Sunday, January 4, 2015

Revival

  
With the year end downpours, my garden is turning into a jungle. Besides the annoying weeds showing up everywhere, I'm also very amused to see other plants appearing out of nowhere. These were plants that I had grown over the years but were long gone. They have revived!

I've got a few snakeweed shoots growing strong. They can grow into huge plants! Oh no, I don't have the space for them.
 This weed called common asystasia is growing all over my garden. They're fast growers but thank goodness, are easy to get rid of as well due to the shallow roots.
















I love it when periwinkle flowers peek out here and there in my garden. They grow easily from the seeds dispersed and needless to say, they're a common sight in my garden.
This passiflora foetida (we called them chow pok in our childhood) is suddenly growing furiously in my garden. It is creeping all over my plants but I'm hesitant to remove it because the fruits attract birds. I'm pretty sure this plant is propogated by birds as I've never had this plant growing in my garden before.
 My son brought back some bidens seed years ago and this seed has never stopped flourishing in my garden. They can grow into large plants with lots of flowers which attract butterflies.
 I used to have the ceylon spinach growing years ago. For some reason, this new plant suddenly sprouted in one corner. I never quite knew what to do with this plant until I ate the leaves fried in spicy sambal in Jakarta.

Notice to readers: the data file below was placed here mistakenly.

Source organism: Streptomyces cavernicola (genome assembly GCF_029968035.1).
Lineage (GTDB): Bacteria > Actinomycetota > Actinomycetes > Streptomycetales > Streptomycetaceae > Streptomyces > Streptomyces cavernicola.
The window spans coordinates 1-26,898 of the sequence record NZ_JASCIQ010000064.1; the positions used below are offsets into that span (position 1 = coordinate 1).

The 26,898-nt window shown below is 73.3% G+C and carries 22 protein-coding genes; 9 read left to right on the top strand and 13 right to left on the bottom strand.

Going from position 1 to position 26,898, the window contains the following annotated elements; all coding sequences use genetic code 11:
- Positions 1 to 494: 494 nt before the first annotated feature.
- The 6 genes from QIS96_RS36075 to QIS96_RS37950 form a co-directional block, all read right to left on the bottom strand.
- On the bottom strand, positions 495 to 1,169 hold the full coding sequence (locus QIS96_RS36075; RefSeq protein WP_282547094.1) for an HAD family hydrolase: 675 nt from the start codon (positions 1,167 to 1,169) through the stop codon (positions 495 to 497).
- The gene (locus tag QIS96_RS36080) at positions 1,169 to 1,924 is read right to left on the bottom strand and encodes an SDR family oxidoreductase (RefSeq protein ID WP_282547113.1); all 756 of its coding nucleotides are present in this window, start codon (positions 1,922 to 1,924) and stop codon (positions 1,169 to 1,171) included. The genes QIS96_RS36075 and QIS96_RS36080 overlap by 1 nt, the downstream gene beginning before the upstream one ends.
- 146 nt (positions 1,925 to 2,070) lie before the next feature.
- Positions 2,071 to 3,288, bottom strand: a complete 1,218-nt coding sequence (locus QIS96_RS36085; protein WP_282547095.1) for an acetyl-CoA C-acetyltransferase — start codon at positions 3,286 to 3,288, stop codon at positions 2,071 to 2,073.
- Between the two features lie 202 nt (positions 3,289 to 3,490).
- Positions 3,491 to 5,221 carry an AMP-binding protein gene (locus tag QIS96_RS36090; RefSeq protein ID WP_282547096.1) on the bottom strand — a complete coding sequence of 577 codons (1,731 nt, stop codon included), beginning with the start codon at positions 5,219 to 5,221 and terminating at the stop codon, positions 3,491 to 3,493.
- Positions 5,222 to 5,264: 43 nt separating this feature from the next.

When I spotted this singular leaf, I was so happy. I used to grow this plant (angel's wing?) some years ago but it didn't survive for long. The roots are still healthy which explains this sudden sprout.
 This is another long forgotten plant that I used to have which completely dissappeared eventually. One new leaf has popped up. Hope it will mutiply and flourish again.
 The most common plant growing in my garden now is Thai basil. The seeds from the plants  scatter everywhere and I'm blessed with so many basil plants that I can make basil chicken anytime I want.
 My mint plants have also multiplied. They're easy to propagate through stem cuttings. Simply snip and poke them in the soil. They thrive in wet and shady corners.
Eversince I poked some sweet potato stems in a pot, they have never stopped growing. The leaves are so pretty and they're delicious fried in spicy sambal. They grow effortlessly too.

 Finally, the episias are thriving in the shade. The leaves burn under the sun, but when they find the right spot away from direct sunlight, they're such a pretty sight to behold. These plants multiply quickly and will flower even without much care.


Sunday, December 21, 2014

Cabbage head troubles

My first attempt at growing cabbage has turned out to be quite a success. The heads are already forming and they look gorgeous.

But when I went to take a peek at them yesterday, my heart almost broke into two. Two heads were infested and nibbled. There were thousands of tiny green eggs inside. I'm not sure what bug they belong to but I doused the heads with plenty of water and then smeared minced garlic all over to prevent future infestation. Not sure if this will work though.

Tuesday, December 9, 2014

Lemon balm surprise